Letter: Lords cannot defy pledges in manifestos

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Sir: Robert Cranborne is correct ("A Lordly plot to save their place", 4 December). No party could reasonably defy the Salisbury-Addison Convention which places a de facto limit on the ability of the Lords to reject any proposal that has been supported by the British people in a general election.

The Lords, in my experience, are rightly even cautious in rejecting at Second Reading any Bill which - although not necessarily part of a manifesto - has still been passed by the Commons.

However, this convention bolsters rather than diminishes the role of the Lords as a revising chamber. If any future government wants to achieve constitutional reform, its legislation must be subject to the same level of scrutiny as any other important matter.

They will not find the House of Lords in any way irresponsible or lacking in ideas. I for one would want to put some effective limits on the Lords' ability to amend legislation that results in significant extra public expenditure, in the raising of which they play no part.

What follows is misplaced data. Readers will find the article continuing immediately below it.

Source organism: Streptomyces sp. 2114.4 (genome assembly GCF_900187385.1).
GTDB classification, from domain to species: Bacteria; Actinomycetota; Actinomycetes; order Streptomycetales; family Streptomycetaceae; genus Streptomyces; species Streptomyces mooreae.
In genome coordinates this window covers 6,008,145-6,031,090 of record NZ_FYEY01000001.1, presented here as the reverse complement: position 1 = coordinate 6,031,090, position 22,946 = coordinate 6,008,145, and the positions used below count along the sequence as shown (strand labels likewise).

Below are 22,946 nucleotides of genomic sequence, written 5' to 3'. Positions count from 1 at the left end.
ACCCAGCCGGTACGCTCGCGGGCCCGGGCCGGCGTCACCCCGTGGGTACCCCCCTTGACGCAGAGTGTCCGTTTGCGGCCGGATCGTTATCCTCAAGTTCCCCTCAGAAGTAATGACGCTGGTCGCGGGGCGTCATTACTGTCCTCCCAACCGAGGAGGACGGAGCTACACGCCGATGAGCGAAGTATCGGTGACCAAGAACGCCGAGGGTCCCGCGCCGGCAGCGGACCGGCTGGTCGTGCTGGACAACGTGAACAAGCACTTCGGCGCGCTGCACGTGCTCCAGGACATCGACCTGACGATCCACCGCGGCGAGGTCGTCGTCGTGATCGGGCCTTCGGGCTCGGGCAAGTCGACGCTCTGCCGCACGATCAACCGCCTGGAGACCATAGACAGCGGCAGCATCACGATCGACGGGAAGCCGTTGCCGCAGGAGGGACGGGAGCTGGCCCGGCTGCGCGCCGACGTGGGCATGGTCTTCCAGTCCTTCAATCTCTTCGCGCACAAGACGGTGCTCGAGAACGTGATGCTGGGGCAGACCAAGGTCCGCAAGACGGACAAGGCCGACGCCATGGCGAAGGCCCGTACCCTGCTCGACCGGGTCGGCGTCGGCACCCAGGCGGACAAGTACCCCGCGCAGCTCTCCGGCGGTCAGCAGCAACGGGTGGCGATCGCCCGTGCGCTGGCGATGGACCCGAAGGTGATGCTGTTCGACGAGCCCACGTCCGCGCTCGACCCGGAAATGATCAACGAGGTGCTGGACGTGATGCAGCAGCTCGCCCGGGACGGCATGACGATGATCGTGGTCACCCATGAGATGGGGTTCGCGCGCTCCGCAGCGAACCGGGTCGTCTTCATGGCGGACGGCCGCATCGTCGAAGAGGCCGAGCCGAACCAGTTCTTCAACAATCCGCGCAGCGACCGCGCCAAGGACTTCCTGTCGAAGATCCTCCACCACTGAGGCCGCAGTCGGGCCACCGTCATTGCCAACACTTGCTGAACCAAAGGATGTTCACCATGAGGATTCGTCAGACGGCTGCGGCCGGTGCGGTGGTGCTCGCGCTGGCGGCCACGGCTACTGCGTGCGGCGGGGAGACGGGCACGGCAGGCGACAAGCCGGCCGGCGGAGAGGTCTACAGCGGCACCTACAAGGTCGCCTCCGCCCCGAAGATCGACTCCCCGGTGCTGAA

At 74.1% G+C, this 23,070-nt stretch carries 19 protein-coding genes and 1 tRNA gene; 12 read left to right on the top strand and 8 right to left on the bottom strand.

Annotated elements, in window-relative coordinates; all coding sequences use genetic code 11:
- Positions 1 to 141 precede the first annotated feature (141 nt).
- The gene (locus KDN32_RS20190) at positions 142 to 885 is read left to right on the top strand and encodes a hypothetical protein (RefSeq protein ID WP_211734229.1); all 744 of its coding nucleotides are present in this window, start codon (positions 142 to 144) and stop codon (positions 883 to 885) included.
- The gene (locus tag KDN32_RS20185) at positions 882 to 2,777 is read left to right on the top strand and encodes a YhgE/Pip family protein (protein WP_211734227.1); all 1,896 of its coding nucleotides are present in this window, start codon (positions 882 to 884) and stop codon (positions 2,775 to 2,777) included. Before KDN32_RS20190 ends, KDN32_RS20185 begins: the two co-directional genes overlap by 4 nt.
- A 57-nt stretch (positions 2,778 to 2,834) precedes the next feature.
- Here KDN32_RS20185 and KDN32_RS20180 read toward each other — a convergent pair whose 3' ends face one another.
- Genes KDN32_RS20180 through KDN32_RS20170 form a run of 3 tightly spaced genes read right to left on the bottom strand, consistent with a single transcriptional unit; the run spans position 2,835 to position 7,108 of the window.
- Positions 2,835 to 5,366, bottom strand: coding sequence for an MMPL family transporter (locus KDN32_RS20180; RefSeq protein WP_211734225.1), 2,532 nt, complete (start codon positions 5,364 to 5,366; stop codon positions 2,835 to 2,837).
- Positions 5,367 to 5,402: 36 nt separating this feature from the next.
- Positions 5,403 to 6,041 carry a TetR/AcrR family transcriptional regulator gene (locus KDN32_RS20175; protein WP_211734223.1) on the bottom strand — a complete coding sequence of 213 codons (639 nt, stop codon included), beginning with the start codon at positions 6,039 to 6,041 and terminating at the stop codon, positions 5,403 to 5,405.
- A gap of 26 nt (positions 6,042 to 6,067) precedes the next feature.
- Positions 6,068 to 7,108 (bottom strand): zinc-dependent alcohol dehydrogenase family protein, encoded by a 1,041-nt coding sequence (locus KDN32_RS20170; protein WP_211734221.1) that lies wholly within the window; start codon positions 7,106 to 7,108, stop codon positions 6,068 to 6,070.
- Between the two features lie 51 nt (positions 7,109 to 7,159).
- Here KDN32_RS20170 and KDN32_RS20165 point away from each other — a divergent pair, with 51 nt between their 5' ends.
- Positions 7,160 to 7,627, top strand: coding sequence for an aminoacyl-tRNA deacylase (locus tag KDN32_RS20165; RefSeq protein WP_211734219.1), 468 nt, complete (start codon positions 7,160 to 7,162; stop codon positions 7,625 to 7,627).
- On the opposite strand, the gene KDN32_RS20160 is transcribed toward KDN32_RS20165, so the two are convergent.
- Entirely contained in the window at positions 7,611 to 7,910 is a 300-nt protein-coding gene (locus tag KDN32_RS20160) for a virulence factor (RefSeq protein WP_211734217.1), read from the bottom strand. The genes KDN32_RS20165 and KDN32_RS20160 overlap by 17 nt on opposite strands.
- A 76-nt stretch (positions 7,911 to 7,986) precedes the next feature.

Incidentally, my desire to be Leader of the Lords for only about half a Parliament was made known to the Prime Minister before I took the job in 1992. During my time all the Government legislation was secured, the Maastricht Bill by the largest vote (and I believe the largest majority) ever achieved by any government in the long history of the House of Lords.

We certainly had difficulties with the Police and Magistrates Courts Bill and the Education Bill. However, on each of these items of legislation, the amendments made by the Lords were never seriously altered or challenged when they subsequently went to the Commons.

Lord WAKEHAM

House of Lords

London SW1

(The author was Leader of the House of Lords from 1992-94)

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